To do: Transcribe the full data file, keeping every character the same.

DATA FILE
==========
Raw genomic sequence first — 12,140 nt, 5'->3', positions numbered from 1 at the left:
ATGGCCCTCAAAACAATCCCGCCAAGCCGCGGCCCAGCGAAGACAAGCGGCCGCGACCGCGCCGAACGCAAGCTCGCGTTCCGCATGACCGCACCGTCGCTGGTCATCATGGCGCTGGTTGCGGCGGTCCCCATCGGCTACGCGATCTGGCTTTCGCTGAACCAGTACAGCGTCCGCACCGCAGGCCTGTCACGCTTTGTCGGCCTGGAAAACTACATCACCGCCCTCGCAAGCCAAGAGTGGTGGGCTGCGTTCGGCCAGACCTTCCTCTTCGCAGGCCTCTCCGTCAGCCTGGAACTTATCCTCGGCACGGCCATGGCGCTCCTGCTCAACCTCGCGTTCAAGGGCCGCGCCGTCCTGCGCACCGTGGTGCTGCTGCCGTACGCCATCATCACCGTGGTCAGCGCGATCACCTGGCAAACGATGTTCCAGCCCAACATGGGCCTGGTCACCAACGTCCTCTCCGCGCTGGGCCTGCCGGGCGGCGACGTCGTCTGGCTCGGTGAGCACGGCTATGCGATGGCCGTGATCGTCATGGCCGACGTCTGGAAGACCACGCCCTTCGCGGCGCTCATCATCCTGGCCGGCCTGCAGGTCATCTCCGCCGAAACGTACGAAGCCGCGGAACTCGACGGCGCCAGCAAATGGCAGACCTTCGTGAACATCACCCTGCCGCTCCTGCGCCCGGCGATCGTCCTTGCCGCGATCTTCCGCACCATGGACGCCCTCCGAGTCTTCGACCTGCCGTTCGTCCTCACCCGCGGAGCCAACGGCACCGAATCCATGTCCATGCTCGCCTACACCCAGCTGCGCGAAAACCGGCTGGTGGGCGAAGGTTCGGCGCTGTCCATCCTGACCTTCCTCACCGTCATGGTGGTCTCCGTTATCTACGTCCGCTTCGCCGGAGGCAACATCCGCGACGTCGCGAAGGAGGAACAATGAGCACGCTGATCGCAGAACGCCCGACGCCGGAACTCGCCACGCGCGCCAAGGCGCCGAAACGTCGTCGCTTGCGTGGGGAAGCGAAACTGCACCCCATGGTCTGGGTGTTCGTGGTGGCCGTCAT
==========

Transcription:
Raw genomic sequence first — 12,140 nt, 5'->3', positions numbered from 1 at the left:
ATGGCCCTCAAAACAATCCCGCCAAGCCGCGGCCCAGCGAAGACAAGCGGCCGCGACCGCGCCGAACGCAAGCTCGCGTTCCGCATGACCGCACCGTCGCTGGTCATCATGGCGCTGGTTGCGGCGGTCCCCATCGGCTACGCGATCTGGCTTTCGCTGAACCAGTACAGCGTCCGCACCGCAGGCCTGTCACGCTTTGTCGGCCTGGAAAACTACATCACCGCCCTCGCAAGCCAAGAGTGGTGGGCTGCGTTCGGCCAGACCTTCCTCTTCGCAGGCCTCTCCGTCAGCCTGGAACTTATCCTCGGCACGGCCATGGCGCTCCTGCTCAACCTCGCGTTCAAGGGCCGCGCCGTCCTGCGCACCGTGGTGCTGCTGCCGTACGCCATCATCACCGTGGTCAGCGCGATCACCTGGCAAACGATGTTCCAGCCCAACATGGGCCTGGTCACCAACGTCCTCTCCGCGCTGGGCCTGCCGGGCGGCGACGTCGTCTGGCTCGGTGAGCACGGCTATGCGATGGCCGTGATCGTCATGGCCGACGTCTGGAAGACCACGCCCTTCGCGGCGCTCATCATCCTGGCCGGCCTGCAGGTCATCTCCGCCGAAACGTACGAAGCCGCGGAACTCGACGGCGCCAGCAAATGGCAGACCTTCGTGAACATCACCCTGCCGCTCCTGCGCCCGGCGATCGTCCTTGCCGCGATCTTCCGCACCATGGACGCCCTCCGAGTCTTCGACCTGCCGTTCGTCCTCACCCGCGGAGCCAACGGCACCGAATCCATGTCCATGCTCGCCTACACCCAGCTGCGCGAAAACCGGCTGGTGGGCGAAGGTTCGGCGCTGTCCATCCTGACCTTCCTCACCGTCATGGTGGTCTCCGTTATCTACGTCCGCTTCGCCGGAGGCAACATCCGCGACGTCGCGAAGGAGGAACAATGAGCACGCTGATCGCAGAACGCCCGACGCCGGAACTCGCCACGCGCGCCAAGGCGCCGAAACGTCGTCGCTTGCGTGGGGAAGCGAAACTGCACCCCATGGTCTGGGTGTTCGTGGTGGCCGTCAT